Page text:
The Four Species of Sukkot
- What can we see?
We can see a young boy holding a handful of plants. We can see that he is wearing a tallit (prayer shawl).
Look closely, what can you see?
- What do we know?
The young boy in this painting is holding the arba minim, also known as the Four Species, of Sukkot. These species are lulav (palm branch), hadas (myrtle), arava (willow) and etrog (citron) and they are used to bless the Sukkah or booth in which Sukkot is celebrated. These four plants are mentioned in the third book of the Torah, Leviticus. It states that it is a mitzvah to wave these plants around and rejoice before the Lord on every day of Sukkot.
Leviticus 23:40 reads “You shall take for yourselves on the first day the fruit of the hadar tree [citron], date palm fronds, a branch of a braided tree, and willows of the brook, and you shall rejoice before the L‑rd your G‑d for a seven day period.”
It is important to beautify all mitzvot but especially the mitzvah of picking the Four Species. Many people purchase these plants from their Rabbi to guarantee a high quality and kosher set of Sukkot plants. It is important that the Four Species are in a good condition and clean.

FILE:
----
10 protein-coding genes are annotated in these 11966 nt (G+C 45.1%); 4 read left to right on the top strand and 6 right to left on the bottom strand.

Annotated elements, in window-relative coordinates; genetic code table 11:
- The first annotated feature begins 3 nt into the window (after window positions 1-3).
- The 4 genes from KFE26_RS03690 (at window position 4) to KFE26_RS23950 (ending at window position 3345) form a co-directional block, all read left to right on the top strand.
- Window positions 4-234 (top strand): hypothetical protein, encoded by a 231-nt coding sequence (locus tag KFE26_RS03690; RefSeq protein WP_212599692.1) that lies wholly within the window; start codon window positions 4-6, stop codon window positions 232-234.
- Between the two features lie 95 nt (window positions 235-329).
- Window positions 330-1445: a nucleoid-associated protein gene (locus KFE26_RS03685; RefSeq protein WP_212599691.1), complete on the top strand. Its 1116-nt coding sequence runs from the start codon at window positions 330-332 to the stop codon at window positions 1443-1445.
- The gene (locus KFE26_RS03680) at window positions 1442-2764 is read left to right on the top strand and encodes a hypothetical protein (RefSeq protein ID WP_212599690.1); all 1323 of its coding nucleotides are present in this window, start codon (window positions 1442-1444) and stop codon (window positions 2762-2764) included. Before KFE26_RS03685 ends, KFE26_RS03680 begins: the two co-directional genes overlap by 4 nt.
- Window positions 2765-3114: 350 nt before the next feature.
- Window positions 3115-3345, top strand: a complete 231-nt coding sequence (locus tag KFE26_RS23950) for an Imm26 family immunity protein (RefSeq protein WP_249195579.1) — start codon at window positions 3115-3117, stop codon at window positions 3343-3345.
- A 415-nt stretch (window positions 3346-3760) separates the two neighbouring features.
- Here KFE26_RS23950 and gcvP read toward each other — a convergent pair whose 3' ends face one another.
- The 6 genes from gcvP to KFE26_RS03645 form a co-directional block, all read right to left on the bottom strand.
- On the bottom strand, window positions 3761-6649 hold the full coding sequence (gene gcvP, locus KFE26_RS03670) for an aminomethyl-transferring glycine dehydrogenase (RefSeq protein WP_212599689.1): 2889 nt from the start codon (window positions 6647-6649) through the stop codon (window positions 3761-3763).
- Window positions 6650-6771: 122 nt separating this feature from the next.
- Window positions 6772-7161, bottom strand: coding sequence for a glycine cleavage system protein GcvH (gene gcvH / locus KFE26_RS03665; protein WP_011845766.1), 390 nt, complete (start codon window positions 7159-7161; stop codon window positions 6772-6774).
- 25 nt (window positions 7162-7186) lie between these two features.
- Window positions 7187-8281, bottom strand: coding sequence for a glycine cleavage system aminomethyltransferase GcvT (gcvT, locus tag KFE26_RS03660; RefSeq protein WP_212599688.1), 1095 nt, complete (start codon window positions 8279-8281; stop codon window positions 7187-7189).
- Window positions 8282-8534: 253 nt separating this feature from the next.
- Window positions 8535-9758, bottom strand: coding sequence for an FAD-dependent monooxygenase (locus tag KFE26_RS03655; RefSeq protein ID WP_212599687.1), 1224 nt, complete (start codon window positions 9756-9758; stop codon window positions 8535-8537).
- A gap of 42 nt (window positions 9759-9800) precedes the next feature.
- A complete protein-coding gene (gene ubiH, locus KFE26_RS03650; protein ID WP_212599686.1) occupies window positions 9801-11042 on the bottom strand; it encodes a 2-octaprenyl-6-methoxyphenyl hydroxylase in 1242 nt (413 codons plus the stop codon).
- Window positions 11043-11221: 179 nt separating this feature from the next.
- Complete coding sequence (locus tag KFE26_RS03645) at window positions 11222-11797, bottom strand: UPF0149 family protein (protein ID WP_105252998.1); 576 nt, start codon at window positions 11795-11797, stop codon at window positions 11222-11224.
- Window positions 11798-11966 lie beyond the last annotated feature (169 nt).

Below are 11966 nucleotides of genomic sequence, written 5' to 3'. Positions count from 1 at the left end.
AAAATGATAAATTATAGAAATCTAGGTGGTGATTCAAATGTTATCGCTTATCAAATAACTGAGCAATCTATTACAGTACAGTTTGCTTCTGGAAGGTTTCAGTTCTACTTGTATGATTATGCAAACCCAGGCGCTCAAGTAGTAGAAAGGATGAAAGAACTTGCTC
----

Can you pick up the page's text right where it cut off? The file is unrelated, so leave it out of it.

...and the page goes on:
- What do we wonder?
We might wonder who this boy is. We might also wonder why this was painted.
What do you wonder?
- Object File
Object Name: Akin to the High Priest
Catalogue Number: C 1986.1.2
Artist: Isidor Kaufmann
This is a mounted coloured lithograph from a painting by Isidor Kaufmann (1953 – 1921). Kauffman was an Austro-Hungarian artist, best known for his realistic genre paintings of the Chasidic Jewish community.